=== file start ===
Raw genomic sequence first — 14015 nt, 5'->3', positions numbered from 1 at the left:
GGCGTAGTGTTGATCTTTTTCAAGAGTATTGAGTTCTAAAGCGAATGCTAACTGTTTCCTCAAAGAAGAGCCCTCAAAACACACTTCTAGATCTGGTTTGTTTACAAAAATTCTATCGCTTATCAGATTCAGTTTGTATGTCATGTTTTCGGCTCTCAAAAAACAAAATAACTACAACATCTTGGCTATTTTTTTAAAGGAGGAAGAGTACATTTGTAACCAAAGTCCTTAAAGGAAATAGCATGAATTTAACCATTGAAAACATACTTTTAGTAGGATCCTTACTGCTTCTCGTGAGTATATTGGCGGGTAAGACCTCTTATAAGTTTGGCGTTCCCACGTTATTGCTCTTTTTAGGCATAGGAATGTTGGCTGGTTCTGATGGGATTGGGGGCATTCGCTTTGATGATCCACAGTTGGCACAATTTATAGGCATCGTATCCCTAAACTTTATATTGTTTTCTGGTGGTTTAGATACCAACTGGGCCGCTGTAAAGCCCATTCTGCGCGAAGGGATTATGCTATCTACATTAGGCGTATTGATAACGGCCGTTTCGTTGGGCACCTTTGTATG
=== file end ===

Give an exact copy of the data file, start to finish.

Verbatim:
Raw genomic sequence first — 14015 nt, 5'->3', positions numbered from 1 at the left:
GGCGTAGTGTTGATCTTTTTCAAGAGTATTGAGTTCTAAAGCGAATGCTAACTGTTTCCTCAAAGAAGAGCCCTCAAAACACACTTCTAGATCTGGTTTGTTTACAAAAATTCTATCGCTTATCAGATTCAGTTTGTATGTCATGTTTTCGGCTCTCAAAAAACAAAATAACTACAACATCTTGGCTATTTTTTTAAAGGAGGAAGAGTACATTTGTAACCAAAGTCCTTAAAGGAAATAGCATGAATTTAACCATTGAAAACATACTTTTAGTAGGATCCTTACTGCTTCTCGTGAGTATATTGGCGGGTAAGACCTCTTATAAGTTTGGCGTTCCCACGTTATTGCTCTTTTTAGGCATAGGAATGTTGGCTGGTTCTGATGGGATTGGGGGCATTCGCTTTGATGATCCACAGTTGGCACAATTTATAGGCATCGTATCCCTAAACTTTATATTGTTTTCTGGTGGTTTAGATACCAACTGGGCCGCTGTAAAGCCCATTCTGCGCGAAGGGATTATGCTATCTACATTAGGCGTATTGATAACGGCCGTTTCGTTGGGCACCTTTGTATG